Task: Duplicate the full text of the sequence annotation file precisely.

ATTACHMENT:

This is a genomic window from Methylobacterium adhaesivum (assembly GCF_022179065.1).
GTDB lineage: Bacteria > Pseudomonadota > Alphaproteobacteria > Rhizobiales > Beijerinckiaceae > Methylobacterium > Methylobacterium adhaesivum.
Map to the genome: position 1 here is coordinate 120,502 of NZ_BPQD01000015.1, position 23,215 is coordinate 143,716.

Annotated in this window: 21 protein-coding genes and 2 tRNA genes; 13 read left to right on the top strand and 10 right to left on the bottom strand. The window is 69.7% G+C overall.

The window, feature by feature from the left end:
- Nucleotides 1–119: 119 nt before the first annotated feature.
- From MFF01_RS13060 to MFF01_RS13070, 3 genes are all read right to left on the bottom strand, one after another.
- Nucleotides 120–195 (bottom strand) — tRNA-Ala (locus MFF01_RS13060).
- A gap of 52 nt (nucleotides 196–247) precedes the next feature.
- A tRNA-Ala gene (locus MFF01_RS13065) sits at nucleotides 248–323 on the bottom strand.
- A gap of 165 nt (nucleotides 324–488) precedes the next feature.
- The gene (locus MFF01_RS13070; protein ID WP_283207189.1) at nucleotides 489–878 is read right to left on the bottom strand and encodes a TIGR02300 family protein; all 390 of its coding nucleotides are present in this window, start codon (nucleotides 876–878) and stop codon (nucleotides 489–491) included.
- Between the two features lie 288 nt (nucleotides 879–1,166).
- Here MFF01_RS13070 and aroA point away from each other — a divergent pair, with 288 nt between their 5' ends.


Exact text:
This is a genomic window from Methylobacterium adhaesivum (assembly GCF_022179065.1).
GTDB lineage: Bacteria > Pseudomonadota > Alphaproteobacteria > Rhizobiales > Beijerinckiaceae > Methylobacterium > Methylobacterium adhaesivum.
Map to the genome: position 1 here is coordinate 120,502 of NZ_BPQD01000015.1, position 23,215 is coordinate 143,716.

Annotated in this window: 21 protein-coding genes and 2 tRNA genes; 13 read left to right on the top strand and 10 right to left on the bottom strand. The window is 69.7% G+C overall.

The window, feature by feature from the left end:
- Nucleotides 1–119: 119 nt before the first annotated feature.
- From MFF01_RS13060 to MFF01_RS13070, 3 genes are all read right to left on the bottom strand, one after another.
- Nucleotides 120–195 (bottom strand) — tRNA-Ala (locus MFF01_RS13060).
- A gap of 52 nt (nucleotides 196–247) precedes the next feature.
- A tRNA-Ala gene (locus MFF01_RS13065) sits at nucleotides 248–323 on the bottom strand.
- A gap of 165 nt (nucleotides 324–488) precedes the next feature.
- The gene (locus MFF01_RS13070; protein ID WP_283207189.1) at nucleotides 489–878 is read right to left on the bottom strand and encodes a TIGR02300 family protein; all 390 of its coding nucleotides are present in this window, start codon (nucleotides 876–878) and stop codon (nucleotides 489–491) included.
- Between the two features lie 288 nt (nucleotides 879–1,166).
- Here MFF01_RS13070 and aroA point away from each other — a divergent pair, with 288 nt between their 5' ends.